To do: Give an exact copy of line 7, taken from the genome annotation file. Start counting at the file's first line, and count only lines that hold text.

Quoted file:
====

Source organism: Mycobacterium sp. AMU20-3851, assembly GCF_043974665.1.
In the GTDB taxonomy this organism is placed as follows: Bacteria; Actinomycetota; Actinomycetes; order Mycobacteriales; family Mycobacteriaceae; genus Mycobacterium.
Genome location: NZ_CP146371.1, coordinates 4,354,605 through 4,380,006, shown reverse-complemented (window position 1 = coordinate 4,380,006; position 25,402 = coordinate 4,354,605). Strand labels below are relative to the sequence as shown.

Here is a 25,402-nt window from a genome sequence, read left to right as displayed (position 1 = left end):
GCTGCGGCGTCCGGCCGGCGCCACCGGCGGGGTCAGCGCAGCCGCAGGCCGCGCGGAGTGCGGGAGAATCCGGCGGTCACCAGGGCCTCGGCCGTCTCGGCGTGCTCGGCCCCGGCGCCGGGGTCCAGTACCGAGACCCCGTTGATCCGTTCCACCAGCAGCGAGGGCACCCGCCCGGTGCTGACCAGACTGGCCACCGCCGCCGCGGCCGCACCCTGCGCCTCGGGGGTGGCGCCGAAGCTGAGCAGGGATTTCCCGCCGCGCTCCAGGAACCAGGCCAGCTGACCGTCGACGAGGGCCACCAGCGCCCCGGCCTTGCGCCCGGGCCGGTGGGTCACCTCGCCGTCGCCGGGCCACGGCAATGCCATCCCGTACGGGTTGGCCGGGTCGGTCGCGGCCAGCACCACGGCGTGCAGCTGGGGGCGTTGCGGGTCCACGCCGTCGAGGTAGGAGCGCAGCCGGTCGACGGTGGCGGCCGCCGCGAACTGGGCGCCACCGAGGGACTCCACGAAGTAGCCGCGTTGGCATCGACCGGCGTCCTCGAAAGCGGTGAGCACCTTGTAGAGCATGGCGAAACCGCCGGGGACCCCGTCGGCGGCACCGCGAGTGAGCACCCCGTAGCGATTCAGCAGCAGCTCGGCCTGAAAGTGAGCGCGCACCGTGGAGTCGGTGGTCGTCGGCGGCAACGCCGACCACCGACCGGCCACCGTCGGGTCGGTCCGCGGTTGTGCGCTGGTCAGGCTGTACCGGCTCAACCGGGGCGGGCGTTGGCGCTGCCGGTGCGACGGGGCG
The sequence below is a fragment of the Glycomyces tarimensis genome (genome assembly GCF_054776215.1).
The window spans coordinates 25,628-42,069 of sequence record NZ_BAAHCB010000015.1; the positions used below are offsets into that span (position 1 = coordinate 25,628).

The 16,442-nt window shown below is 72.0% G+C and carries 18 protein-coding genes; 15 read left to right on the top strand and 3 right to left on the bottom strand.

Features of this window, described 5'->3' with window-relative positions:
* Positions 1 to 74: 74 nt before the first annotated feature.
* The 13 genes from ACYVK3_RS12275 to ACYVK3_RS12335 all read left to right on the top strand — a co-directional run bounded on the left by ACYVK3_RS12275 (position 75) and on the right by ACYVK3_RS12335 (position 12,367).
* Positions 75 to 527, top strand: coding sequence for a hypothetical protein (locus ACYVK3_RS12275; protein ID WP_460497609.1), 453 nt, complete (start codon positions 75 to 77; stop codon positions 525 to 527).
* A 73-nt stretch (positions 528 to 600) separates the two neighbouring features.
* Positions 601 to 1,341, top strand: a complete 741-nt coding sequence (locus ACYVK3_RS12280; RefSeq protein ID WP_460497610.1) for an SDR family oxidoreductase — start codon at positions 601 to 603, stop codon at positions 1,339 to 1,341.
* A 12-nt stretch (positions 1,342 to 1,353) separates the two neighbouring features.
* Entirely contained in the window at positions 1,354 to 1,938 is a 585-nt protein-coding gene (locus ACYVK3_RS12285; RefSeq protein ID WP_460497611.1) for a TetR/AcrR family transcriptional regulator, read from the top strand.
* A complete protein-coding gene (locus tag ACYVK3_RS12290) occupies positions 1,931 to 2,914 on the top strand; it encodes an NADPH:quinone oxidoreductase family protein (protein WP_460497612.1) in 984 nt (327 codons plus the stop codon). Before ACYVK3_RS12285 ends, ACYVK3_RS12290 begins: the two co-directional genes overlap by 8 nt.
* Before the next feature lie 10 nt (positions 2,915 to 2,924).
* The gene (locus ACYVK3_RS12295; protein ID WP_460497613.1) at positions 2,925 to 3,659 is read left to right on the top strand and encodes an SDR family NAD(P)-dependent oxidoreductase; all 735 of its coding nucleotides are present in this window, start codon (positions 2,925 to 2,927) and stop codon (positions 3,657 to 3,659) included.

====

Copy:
The window spans coordinates 25,628-42,069 of sequence record NZ_BAAHCB010000015.1; the positions used below are offsets into that span (position 1 = coordinate 25,628).